cannot rsync when source directory lacks write permission

Steven Levine steve53 at
Fri Aug 10 17:21:34 MDT 2012

<64FAB8215D47A944ABDF7DE50A3406A219C2DACAC4 at>,
on 08/10/12
   at 09:27 AM, András Porjesz <andras.porjesz at> said:

Hi András,

We may have to agree to disagree on some of this...

>Of course, the destination side must have enough rights to achieve what I
>need, and an rsyncd running as root:root surely have all the necessary
>rights. So using --perms with this daemon must have been sufficient.

No, it's not the way it works and not the way I would want it to work.  I
do not want the server to automatically assume that the client can be
trusted to do the right thing with data that is owned by the server.

The fact that the rsync daemon is running as root is irrelevant.  As you
know from your many years of *ix experience, it is normal for a
application running as root to use setuid to limit the rights it has.  In
my experience, it is typical for a server to do setuid nobody, unless
instructed otherwise.

>But not, it is simply not true, because the daemon has a built-in
>"assumption" which overkills it. I know rsync sends its command line
>parameters to the daemon, so rsyncd could have been able to handle the
>case, but instead of recognizing the flag it simply makes that

The assumption it makes is that the rsyncd.conf is correct when there is a
choice to be made.  This make absolutely good sense to me since in my
world, the server knows what's best and the client is less trusted.

>1. use exactly the same options on both sides

This already happens.  What does not happen is that the server does not
automatically run as root.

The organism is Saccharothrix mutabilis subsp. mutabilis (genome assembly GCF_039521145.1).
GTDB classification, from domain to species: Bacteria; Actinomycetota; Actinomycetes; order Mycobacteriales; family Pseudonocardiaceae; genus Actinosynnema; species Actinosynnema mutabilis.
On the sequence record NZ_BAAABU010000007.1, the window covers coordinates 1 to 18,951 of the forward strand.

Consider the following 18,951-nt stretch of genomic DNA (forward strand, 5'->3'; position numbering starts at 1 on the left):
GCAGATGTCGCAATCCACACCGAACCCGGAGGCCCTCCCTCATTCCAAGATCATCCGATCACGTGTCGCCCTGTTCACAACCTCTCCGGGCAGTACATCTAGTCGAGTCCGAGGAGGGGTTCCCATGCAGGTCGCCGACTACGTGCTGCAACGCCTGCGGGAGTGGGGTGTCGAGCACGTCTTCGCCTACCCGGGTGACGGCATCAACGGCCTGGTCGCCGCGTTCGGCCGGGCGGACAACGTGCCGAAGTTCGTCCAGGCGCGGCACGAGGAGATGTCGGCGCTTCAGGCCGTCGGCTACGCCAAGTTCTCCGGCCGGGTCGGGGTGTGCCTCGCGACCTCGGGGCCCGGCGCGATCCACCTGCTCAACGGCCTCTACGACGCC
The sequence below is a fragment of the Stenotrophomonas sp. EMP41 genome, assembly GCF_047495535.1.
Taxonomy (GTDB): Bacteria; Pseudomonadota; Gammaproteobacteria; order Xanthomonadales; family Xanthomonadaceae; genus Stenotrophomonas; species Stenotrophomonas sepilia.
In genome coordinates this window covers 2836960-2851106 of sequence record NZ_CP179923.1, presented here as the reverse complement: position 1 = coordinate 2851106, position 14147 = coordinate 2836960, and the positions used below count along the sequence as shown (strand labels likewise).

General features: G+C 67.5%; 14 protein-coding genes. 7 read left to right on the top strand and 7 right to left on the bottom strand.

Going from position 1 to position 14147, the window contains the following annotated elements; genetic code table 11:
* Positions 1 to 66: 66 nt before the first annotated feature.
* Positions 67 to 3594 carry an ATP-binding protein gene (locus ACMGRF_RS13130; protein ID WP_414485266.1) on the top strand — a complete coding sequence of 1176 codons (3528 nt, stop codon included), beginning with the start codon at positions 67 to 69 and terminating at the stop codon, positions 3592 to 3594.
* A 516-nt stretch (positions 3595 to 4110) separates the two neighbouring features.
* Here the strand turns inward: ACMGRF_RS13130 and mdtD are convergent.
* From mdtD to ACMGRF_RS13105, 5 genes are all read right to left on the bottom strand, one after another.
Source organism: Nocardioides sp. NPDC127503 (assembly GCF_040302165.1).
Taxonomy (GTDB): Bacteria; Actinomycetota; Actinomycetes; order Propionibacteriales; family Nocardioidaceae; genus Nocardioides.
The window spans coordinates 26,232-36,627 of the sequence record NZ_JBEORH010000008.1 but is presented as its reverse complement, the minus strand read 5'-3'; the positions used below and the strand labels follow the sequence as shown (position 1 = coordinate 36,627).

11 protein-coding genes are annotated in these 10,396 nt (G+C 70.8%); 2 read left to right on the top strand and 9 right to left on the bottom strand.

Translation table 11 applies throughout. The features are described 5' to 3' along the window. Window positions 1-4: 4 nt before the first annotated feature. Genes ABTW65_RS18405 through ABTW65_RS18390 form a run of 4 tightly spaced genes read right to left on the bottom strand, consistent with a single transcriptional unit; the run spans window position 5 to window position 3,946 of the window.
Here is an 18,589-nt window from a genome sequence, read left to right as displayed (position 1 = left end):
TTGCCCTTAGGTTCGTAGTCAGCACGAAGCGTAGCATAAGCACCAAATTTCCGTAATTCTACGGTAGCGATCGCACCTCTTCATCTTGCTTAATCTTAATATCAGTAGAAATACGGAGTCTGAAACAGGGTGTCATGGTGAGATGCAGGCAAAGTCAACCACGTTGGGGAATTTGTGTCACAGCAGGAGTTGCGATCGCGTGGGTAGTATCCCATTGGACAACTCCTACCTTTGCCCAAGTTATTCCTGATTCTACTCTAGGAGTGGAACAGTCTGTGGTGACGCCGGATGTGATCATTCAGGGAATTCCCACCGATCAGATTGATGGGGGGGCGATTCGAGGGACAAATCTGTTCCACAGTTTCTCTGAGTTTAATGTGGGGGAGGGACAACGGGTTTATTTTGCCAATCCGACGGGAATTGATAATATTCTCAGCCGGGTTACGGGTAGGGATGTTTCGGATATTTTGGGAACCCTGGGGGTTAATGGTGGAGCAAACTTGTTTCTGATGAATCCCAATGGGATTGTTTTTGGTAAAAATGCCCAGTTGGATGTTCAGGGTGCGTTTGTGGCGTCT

>2. specify which attributes to transfer (keep) and which ones to set
>explicitly (including permissions, ownership, time and probably acl also)

This already happens.  It is the client's responsibility to do this.  The
server will do it's best to fulfill the request.  Failures can and will
occur it the client asks the server to do something that exceeds its
rights or is something the platform does not support.  For example, I
maintain an rsync port for a platform that does not support hard links. 
There's a whole set of client options that generate errors if the client
requests them.

>4. define a precedence (like: source filesystem, sender config, receiver
>config, receiver user rights, defaults) 5. describe actions taken in case
>of insufficient rights

Most of this is already in place.  If the server has insufficient rights
the request will fail in some way and rsync will proceed, depending on
options such as --ignore-errors.

>(just another example: client side -E, server side incoming chmod u+x,g-x
>and outgoing chmod u+x,g-x: what is the expected result when sending or
>receiving files?)

As the man page says

o      To  make  a  file executable, rsync turns on
       each x permission that has a corresponding r
       permission enabled.

If --perms is enabled, this option is ignored.

>Using aliases these can be mapped to the actual flags - for backward



"Steven Levine" <steve53 at>  eCS/Warp/DIY etc.

More information about the rsync mailing list